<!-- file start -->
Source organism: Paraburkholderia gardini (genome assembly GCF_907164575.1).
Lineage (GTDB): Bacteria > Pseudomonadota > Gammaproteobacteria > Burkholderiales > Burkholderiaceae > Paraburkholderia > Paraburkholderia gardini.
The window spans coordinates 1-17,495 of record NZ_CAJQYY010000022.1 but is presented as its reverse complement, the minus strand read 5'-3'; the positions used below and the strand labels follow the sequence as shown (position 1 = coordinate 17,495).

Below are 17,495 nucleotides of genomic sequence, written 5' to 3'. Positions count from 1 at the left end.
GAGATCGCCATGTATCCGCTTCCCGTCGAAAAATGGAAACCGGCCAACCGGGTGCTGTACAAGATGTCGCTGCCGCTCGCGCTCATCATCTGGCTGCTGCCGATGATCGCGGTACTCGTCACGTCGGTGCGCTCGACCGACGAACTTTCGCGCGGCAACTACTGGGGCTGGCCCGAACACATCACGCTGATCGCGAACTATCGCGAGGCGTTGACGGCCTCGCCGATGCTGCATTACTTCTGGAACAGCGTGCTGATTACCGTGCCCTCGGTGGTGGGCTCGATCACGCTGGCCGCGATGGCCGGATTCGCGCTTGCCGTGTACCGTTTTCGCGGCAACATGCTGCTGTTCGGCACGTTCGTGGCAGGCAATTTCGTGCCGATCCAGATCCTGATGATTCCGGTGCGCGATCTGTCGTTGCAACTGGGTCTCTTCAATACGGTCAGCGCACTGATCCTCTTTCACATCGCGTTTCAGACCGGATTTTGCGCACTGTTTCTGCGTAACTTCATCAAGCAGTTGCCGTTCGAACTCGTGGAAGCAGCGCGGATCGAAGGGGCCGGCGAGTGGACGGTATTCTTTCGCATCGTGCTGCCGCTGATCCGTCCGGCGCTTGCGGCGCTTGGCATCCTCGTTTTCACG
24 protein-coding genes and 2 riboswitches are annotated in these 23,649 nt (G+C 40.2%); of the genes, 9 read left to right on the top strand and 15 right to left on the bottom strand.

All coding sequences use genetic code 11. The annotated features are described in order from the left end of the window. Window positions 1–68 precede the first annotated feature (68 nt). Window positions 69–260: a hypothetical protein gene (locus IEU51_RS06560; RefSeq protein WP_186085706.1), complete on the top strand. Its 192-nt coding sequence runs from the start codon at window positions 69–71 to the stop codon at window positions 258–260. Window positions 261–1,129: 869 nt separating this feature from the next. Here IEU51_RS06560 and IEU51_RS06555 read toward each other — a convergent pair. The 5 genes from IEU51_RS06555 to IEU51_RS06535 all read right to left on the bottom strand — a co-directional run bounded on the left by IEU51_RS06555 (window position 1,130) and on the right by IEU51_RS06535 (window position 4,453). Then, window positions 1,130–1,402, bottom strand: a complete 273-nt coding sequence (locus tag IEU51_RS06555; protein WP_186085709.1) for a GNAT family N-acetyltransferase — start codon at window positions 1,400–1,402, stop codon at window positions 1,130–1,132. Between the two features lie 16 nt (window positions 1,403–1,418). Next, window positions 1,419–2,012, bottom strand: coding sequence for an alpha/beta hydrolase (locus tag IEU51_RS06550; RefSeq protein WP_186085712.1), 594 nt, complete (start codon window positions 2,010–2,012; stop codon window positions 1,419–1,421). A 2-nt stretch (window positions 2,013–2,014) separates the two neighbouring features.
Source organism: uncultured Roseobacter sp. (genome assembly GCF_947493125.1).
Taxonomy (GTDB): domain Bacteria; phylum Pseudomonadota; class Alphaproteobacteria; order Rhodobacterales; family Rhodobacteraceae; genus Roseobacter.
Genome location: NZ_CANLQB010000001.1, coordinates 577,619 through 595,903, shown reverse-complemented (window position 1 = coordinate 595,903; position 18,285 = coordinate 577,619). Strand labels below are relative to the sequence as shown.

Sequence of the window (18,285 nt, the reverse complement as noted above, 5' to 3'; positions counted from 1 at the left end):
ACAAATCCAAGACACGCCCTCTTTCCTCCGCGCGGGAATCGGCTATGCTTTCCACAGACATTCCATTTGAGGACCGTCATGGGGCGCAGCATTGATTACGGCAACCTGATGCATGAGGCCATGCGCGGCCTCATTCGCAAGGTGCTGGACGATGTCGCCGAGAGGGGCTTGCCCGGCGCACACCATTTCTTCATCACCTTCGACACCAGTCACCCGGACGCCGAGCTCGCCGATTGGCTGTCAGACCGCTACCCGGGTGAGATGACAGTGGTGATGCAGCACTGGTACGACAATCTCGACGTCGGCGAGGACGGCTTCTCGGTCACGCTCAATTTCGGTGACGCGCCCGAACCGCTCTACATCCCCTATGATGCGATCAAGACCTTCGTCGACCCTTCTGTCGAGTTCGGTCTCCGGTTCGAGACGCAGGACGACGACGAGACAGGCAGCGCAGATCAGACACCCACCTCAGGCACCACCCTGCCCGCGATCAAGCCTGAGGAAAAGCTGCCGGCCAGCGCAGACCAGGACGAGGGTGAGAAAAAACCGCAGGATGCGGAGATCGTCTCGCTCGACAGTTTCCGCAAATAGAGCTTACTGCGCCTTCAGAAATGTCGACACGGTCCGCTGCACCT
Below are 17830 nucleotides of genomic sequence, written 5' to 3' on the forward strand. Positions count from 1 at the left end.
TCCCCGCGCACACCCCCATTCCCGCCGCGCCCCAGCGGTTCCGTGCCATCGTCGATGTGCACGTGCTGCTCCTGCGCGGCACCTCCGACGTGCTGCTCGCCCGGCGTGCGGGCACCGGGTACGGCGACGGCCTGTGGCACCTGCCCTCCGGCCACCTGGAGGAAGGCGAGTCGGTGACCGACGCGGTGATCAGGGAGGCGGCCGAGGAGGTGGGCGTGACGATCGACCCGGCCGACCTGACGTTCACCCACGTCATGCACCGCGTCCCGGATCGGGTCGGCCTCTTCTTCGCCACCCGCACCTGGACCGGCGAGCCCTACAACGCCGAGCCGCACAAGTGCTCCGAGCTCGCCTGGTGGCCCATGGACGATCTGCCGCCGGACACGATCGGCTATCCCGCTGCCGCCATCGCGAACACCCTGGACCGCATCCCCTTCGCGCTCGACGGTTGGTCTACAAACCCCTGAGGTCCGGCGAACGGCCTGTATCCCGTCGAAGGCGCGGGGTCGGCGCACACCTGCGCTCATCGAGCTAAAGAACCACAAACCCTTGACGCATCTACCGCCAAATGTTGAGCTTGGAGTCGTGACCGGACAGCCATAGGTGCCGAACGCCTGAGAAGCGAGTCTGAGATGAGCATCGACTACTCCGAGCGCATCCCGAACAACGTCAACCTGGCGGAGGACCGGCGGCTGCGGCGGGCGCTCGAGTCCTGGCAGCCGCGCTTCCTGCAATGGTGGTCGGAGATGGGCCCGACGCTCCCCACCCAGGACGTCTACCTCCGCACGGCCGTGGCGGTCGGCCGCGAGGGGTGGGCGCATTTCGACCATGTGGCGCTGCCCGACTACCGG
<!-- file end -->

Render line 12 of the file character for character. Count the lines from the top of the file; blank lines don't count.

ACAAATCCAAGACACGCCCTCTTTCCTCCGCGCGGGAATCGGCTATGCTTTCCACAGACATTCCATTTGAGGACCGTCATGGGGCGCAGCATTGATTACGGCAACCTGATGCATGAGGCCATGCGCGGCCTCATTCGCAAGGTGCTGGACGATGTCGCCGAGAGGGGCTTGCCCGGCGCACACCATTTCTTCATCACCTTCGACACCAGTCACCCGGACGCCGAGCTCGCCGATTGGCTGTCAGACCGCTACCCGGGTGAGATGACAGTGGTGATGCAGCACTGGTACGACAATCTCGACGTCGGCGAGGACGGCTTCTCGGTCACGCTCAATTTCGGTGACGCGCCCGAACCGCTCTACATCCCCTATGATGCGATCAAGACCTTCGTCGACCCTTCTGTCGAGTTCGGTCTCCGGTTCGAGACGCAGGACGACGACGAGACAGGCAGCGCAGATCAGACACCCACCTCAGGCACCACCCTGCCCGCGATCAAGCCTGAGGAAAAGCTGCCGGCCAGCGCAGACCAGGACGAGGGTGAGAAAAAACCGCAGGATGCGGAGATCGTCTCGCTCGACAGTTTCCGCAAATAGAGCTTACTGCGCCTTCAGAAATGTCGACACGGTCCGCTGCACCT